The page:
In some cases, getting a waiver at one school has helped district officials patch staffing holes in other schools.

While LaGrange-Moscow was closed, Hamlett said healthy staff members were sent to other schools in the district that were struggling to keep their doors open, and students were sent home with learning packets. 

Although the situation is far from ideal, Hamlett said she’s grateful for Schwinn’s support during the waiver process and for the school community’s continued patience.

“We’re in a pandemic and we have to do what’s best for our students and everyone has been really understanding of that,” she said.

Short notice on closures can stir panic

Cynthia Kennon, whose daughter is in fourth grade at LaGrange-Moscow Elementary, said she understands the school’s situation. The school’s sudden closure was not stressful for Kennon — she is unable to work because she has rheumatoid arthritis, and her daughter was able to stay home with her — but she knows that less than 24-hour notice of a school closure sends many working parents into panic mode.

Sending a letter home with students at the end of one school day informing them the school would be closed the next isn’t enough notice, she said.

“I mean, there was really no actual warning,” Kennon said, though she knew COVID cases were climbing at the school.

While Kennon had time to work with her daughter on the printed learning packets sent home with her, she also knows not every parent has that luxury. On top of it all, Kennon’s daughter has dyslexia and reading through the packet likely took her longer than other children. 

Her daughter’s special education teacher also recommended they complete the work following her school schedule in order to keep the same routine of a school day — something a working parent would not be able to do.

Those kinds of challenges that parents face during school closures are part of the reason why Gary Lilly, superintendent of Collierville Schools, applied for a virtual learning waiver at the high school level rather than the elementary or middle schools.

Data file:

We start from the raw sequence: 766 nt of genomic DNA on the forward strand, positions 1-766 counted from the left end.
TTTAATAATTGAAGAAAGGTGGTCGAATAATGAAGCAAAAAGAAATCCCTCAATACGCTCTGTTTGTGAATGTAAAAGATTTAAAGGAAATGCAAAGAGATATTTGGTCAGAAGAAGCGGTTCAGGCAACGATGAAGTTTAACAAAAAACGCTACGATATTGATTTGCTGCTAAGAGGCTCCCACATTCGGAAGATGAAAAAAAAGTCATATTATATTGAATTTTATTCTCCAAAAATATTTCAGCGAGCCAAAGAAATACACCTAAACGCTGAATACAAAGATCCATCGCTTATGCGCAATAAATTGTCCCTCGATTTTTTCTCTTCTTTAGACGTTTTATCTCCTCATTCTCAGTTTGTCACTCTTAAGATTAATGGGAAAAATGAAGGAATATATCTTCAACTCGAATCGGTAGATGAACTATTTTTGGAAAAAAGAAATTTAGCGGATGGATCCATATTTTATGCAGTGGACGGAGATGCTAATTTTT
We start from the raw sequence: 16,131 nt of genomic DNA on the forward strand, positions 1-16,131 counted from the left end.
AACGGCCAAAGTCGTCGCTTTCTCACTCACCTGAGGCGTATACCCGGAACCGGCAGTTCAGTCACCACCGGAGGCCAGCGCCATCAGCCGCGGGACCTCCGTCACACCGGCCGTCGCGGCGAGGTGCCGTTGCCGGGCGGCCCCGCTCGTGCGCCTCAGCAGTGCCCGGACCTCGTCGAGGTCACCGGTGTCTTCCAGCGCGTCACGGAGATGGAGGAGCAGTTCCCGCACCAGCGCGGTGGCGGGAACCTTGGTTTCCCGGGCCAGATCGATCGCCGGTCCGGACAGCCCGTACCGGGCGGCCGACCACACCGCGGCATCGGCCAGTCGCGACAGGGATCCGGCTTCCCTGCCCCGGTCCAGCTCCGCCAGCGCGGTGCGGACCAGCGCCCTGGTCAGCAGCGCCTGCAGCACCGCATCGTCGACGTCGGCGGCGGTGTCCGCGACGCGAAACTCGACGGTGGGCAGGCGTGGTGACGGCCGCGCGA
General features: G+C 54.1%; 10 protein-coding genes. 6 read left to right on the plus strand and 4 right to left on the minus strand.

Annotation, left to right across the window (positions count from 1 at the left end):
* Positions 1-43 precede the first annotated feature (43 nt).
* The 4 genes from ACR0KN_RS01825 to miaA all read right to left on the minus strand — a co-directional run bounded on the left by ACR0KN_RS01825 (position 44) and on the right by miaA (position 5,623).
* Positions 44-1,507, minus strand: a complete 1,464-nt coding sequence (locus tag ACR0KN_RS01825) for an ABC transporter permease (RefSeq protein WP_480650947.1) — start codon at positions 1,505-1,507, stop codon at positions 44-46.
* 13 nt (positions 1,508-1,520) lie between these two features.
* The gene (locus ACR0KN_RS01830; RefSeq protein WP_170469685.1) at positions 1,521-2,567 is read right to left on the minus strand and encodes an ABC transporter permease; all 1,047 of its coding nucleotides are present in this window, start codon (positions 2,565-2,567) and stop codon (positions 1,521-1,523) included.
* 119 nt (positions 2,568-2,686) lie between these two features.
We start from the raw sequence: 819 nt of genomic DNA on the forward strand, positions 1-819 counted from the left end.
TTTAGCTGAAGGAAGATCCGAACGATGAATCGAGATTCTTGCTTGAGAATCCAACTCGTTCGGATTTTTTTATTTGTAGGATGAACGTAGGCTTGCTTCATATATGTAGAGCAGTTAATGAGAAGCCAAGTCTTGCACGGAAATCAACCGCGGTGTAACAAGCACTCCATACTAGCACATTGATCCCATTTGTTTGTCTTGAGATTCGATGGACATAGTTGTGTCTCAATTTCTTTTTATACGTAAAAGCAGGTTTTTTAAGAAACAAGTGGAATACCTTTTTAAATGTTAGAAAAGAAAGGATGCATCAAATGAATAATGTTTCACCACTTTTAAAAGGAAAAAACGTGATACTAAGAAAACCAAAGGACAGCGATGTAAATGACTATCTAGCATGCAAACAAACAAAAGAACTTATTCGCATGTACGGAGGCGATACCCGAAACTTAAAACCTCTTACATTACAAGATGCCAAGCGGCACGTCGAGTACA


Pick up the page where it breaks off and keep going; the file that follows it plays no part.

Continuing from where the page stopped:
All of the district’s schools had reached a breaking point, Lilly said. After exhausting the district’s substitute teacher pool, school leaders resorted to covering classrooms with teacher assistants, school principals, and even administrators from the central office.

On Monday, Jan. 11, Lilly realized the district wouldn’t be able to make the rest of the week work. But, Lilly wondered, which school does it make sense to move to remote learning?

Cases were soaring at the high school: As of Jan. 10, 14% of students and teachers and 29% of school support staff were either infected with COVID or had potentially been exposed to the virus. Plus, Lilly figured Collierville High is by far the district’s largest school, and going remote would have the greatest impact on limiting spread of the virus. 

In addition, students at that age are more independent and are better equipped to learn online compared to elementary and middle school students, Lilly said.

“Parents, understandably, don’t want to leave their small children home alone and nor should they,” Lilly said. “It really made sense to do it at the high school level.”

Lilly applied for the waiver around lunch time that day; Schwinn approved the request around 3 p.m. By 4 p.m., the district had notified parents of the shift to remote instruction. He knew most high school students would be able to stay home alone and could manage attending class virtually.

While Lilly was initially nervous about the waiver process, in the end, it wasn’t difficult. Still, having to get state approval is yet another hurdle in an already turbulent school year, Lilly said.

“This year has been more challenging even than previous years,” Lilly said. “We thought we were coming out of the pandemic, and just when you’re about to get some relief, you hear about a new variant and it all kind of starts over again.”

“We’re doing what we can; we’re making it work,” he added. “But it’s challenging.”